Jozef Špirko: “Trust, but verify”
Written by: Monika Mudranincová
Photo: Petr Poliak
The chief brewmaster for Pivovar Velké Popovice is self-taught when it comes to management. He used trial and error to find the recipe for successful team leadership, and recommends an individual approach, open communication, and trust.
What is the job description of the chief brewmaster at Pivovar Velké Popovice?
Very broad. It starts with selecting ingredients and production people, and ends with cooperation with distribution centers. The chief brewmaster must have an overview of everything. For example, each day I tour the operation, keeping an eye not only on the technology but on the people’s moods – what they want, how the work’s going for them. I literally soak in the atmosphere and adjust my further managerial steps to it.
How many people report to you?
About 50 workers from various professions, from laborers to boilers, herbalists, technologists, and the center’s managers.
You came to Pivovar Velké Popovice a year ago from Pivovar Radegast and inherited a team you didn’t know. Were there any problems?
I’ve changed jobs a few times, and I’ve always inherited a certain “community.” I always sort the people into certain categories and then decide whether I want to continue working with them or replace them. When I sense a desire to work together, that’s great. There usually isn’t much turnover in this field. There’s almost a family atmosphere at our brewery, since even fourth generations of families work here.
How would you describe the ideal employee?
Someone who thinks the way I do. Not so he’ll subordinate himself to me, but because he perceives the processes in the brewery in the same way. Also, he should be hard-working, steady, and reasonably intelligent. Why just reasonably? Sometimes you have an extremely intelligent person on a team, but in the end that’s of no use if he pulls against the group. It’s better to have more average people on the team, unified by common thinking, instead of geniuses who follow their own paths.
Some managers have a hard time finding the balance between informality and an authoritarian approach. What about you?
Each environment requires different behavior, and a boss should adapt to a certain degree. In my experience, a directive management method that is successful in one environment can fail in another. The boss must keep the average intelligence level of his colleagues in mind and adjust his behavior accordingly. It involves constantly balancing which approach will succeed.
What do you think most motivates your employees?
Our employees recognize traditional values, so I don’t think their main motivation is money. Prestige is more important to them. They want to be the best, recognized in their field. When the firm receives an award at a prestigious competition and the boss can praise his team, that brings the greatest happiness! Money can’t buy that.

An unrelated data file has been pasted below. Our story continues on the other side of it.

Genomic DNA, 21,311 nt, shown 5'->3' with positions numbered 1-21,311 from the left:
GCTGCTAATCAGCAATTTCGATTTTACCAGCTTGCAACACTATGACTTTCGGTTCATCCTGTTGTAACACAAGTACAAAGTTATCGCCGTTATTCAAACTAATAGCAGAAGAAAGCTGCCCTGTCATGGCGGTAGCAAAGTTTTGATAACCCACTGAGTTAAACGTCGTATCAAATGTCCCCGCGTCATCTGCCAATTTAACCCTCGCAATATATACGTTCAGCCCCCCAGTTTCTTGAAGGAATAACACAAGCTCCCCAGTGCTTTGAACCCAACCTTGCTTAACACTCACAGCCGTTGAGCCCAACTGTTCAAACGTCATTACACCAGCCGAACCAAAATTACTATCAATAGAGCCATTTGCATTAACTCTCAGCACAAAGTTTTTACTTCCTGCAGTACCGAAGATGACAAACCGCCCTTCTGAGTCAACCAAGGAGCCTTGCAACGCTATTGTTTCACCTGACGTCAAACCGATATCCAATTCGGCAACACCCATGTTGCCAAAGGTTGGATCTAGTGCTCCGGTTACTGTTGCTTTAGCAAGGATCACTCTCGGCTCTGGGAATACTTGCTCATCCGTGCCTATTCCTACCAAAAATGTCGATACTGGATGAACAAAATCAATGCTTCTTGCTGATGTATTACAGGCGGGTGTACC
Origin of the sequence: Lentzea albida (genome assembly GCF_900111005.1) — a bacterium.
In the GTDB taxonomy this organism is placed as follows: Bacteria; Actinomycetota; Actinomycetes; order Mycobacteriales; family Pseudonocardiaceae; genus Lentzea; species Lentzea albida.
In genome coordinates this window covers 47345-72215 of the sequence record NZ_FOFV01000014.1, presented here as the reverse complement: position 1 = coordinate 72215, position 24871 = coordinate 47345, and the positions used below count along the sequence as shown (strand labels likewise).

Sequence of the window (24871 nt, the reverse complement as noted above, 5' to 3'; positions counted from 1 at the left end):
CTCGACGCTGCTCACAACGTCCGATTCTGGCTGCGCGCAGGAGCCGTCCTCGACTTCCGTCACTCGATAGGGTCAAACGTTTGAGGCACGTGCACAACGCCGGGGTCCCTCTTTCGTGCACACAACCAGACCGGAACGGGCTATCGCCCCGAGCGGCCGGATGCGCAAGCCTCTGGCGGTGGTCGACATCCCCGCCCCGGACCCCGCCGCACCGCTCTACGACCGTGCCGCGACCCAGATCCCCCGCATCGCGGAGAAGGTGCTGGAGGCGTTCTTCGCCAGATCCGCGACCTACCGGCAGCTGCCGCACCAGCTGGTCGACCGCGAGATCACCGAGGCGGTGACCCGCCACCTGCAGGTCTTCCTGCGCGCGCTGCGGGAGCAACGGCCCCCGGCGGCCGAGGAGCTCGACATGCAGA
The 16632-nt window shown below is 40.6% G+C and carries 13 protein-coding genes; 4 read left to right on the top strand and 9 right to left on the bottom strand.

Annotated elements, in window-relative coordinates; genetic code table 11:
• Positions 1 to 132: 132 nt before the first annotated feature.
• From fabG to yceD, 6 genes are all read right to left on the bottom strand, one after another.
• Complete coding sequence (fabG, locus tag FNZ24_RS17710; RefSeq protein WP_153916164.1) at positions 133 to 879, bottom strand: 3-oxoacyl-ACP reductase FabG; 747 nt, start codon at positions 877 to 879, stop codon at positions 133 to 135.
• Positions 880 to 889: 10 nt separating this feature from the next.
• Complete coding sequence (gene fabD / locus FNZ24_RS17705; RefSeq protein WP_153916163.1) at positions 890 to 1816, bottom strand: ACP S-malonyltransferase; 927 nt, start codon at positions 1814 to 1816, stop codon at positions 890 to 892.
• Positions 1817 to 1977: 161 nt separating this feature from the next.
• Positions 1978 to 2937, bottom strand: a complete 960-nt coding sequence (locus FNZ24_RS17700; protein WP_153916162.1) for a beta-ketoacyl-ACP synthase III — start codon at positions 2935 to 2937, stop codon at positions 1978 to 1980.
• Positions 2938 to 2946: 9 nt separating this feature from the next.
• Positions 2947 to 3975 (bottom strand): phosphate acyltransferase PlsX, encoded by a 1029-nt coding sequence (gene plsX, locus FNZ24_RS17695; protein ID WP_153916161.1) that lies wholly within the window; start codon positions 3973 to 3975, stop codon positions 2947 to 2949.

How did you refine your managerial style? Did you study handbooks, or did you rather rely on trial and error?
Trial and error is a very effective method. That’s how I started my career. True, it took me quite a while to understand what others might study, but I’ll remember my experiences my whole life. In the last four years since our firm became a part of SAB Miller we’ve taken various management courses. I try to educate myself on an ongoing basis.
Have you ever made any managerial mistakes? What did you learn from them?
My fateful mistake was believing in one subordinate more than I should have. He intentionally did things to make my life difficult and messed things up for me. The lesson? Trust, but verify, and constantly analyze what your team’s doing! Some people can dissemble and then do something you don’t expect of them behind your back. So communication’s terribly important.
How does communication work at your company?
My door is always open. I’m aware of what’s going on in neighboring offices, and anyone can come see me. If we have a problem we try to solve it. Even top managers need transparent communication. I don’t believe in the ‘I want to have the best team’ and ‘I don’t care what your team does’ approach – it’s no good. If a team next to me isn’t cooperating and cares only about its results, we don’t gain a thing.
Can you describe the ideal boss?
He has to be a specialist in his field so that his subordinates can respect him. He needn’t understand all the details, but he has to have enough of an overview to be able to coach his colleagues. He also has to be creative and self-confident, but also humble. He has to be aware of the interests of both his subordinates and his bosses.
Are you willing to delegate authority?
Yes. With time I’ve come to believe that it’s good. When I was young and working my way up I thought if I were irreplaceable, I’d be seen in a better light. That’s exactly backwards. Now I firmly believe that every wise boss surrounds himself with high-quality people whom he sees not as competitors but rather trains as potential successors.
How do you resolve crises and stressful moments?
With detachment. I always try to evaluate priorities, not to make myself or others nervous. It’s good to teach your people to think about planning their time and give them a great deal of independence so they can prevent stressful moments. When a crisis occurs and I start to boil over, I try to keep my emotions in check and not blow up.